Stating that over 455 shootings have occurred in Brooklyn since July 29, according to the New York City Police Department (NYPD), Brooklyn Assemblywoman Diana Richardson wants the state to do more to address gun violence.
“Our families are putting their lives on the line, just by living their everyday lives. Gun violence is not a mere issue, it is an epidemic, and it is imperative that the state of New York do more,” said Richardson, representative for the 43rd Assembly District in Brooklyn, in an email message to constituents on Saturday.
“Looking back to 2016, I entered my first budget cycle and was shocked to find that the largest county (Kings County), in the state of New York, did not have gun violence funding,” added the daughter of St. Martin and Aruban immigrants.
“There was a substantial amount of advocacy to obtain a mere $600,000 in SNUG funding, which was a far cry from the minimal sent to other boroughs,” she continued. “This also marked the first time Brooklyn has had its own funding line of SNUG funds.”
Richardson said SNUG (Guns spelled backwards) “prides itself in attacking violence by adhering to a simple health model used to reverse epidemic disease outbreaks, which incorporates interrupting the transmission of diseases, reducing the risk and changing community norms.”
When implemented, she said this includes attacking and interrupting potentially violent conflicts, identifying and treating high risk occurrences, and mobilizing the community.
“Our small victory of SNUG funds was a start, but, every year, we must go back and fight for funding for lives within the Legislature,” Richardson. “This stark reality left legislators devastated, including myself in 2017.
“We were promised that our $600,000 would be maintained that budget cycle through funds announced from the Vital Brooklyn Initiative through the governor,” she added. “Unfortunately, when the budget came to the floor, there was no money for Kings County.”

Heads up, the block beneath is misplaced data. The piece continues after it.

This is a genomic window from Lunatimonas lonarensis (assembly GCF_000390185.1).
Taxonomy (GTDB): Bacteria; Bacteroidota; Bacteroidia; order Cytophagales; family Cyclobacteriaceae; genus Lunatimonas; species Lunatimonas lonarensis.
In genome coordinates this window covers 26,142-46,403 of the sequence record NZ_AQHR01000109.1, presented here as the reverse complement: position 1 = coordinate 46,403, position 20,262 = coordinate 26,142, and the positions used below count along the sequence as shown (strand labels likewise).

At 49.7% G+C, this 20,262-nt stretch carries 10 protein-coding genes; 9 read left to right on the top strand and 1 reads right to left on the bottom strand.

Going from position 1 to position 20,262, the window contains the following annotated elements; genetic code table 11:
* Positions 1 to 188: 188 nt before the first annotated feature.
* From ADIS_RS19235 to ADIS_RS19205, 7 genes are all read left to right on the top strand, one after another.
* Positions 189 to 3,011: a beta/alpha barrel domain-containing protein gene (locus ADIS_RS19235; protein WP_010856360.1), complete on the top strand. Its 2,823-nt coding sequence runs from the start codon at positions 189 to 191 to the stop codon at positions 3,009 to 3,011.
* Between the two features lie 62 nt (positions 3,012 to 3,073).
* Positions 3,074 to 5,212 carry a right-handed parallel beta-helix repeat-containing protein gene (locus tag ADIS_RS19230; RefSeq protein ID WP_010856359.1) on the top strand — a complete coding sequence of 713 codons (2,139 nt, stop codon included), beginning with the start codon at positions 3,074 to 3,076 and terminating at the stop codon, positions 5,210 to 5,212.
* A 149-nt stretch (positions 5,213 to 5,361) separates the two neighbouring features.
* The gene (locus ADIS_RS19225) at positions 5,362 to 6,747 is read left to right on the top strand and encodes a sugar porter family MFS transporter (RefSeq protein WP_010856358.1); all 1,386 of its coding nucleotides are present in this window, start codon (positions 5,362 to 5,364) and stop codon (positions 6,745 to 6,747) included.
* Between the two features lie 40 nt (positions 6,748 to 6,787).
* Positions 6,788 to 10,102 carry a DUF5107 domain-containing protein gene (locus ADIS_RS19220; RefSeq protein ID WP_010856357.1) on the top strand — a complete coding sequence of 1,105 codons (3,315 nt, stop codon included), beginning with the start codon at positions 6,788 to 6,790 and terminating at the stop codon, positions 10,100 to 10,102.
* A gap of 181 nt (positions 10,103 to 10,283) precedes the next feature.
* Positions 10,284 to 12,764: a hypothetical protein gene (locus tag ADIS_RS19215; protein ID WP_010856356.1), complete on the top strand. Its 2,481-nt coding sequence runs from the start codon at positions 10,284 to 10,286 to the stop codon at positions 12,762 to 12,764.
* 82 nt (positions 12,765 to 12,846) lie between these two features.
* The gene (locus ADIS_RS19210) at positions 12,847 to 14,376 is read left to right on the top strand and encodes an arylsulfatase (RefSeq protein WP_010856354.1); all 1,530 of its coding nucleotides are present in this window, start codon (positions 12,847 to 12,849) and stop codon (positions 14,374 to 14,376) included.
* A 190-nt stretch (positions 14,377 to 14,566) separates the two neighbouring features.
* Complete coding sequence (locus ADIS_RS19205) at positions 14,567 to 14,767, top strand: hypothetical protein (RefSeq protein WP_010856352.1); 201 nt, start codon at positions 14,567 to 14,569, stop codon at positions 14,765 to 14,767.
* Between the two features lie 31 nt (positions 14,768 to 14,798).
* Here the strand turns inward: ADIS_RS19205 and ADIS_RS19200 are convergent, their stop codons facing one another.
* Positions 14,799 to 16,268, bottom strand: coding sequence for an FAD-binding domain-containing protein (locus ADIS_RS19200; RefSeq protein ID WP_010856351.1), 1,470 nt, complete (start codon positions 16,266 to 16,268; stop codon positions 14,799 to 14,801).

The assemblywoman said her advocacy for the community in a closed conference was painted in the public as “tantrum over a pet project.”
But she said, in reality, she was “fighting friendly fire for lives.”
“The Vital Brooklyn Initiative was a great announcement, but we were unaware that 2.5 years later not one dollar on any contract for Vital Brooklyn would be paid out for gun violence,” Richardson said.
“Our funding has been disrupted by disingenuous acts of state Legislature coupled with an enhanced perception of the vital Brooklyn initiative that we were receiving,” she added. “It is no wonder that violence is up in Brooklyn. It is important that we, as a state Legislature, put our money where our mouth is.”
In the wake of the mass shooting in Brownsville, Richardson said she has seen responses from all levels of government, “but the question is why don’t we do more prevent such tragedy?”
She said she has asked the state to ensure a steady funding stream for violence prevention for Kings County.
“We should not come back to the table to fight for a basic need of $10 million dollars annually,” Richardson said. “The Legislature received a layout of increased butchered funding from $1.3 million to $4.3 million, where $3.5 million was federal-funded with criteria mandates that changed who could receive the fiscal distribution of funds as previously stated by Gov. Cuomo.”
In addition, she said the groups slated to receive the 4.3 million are not all existing groups on the ground.
“This is a call for clarity in terms of government response to gun-violence and a demand to make the fight for our lives a priority,” Richardson said.
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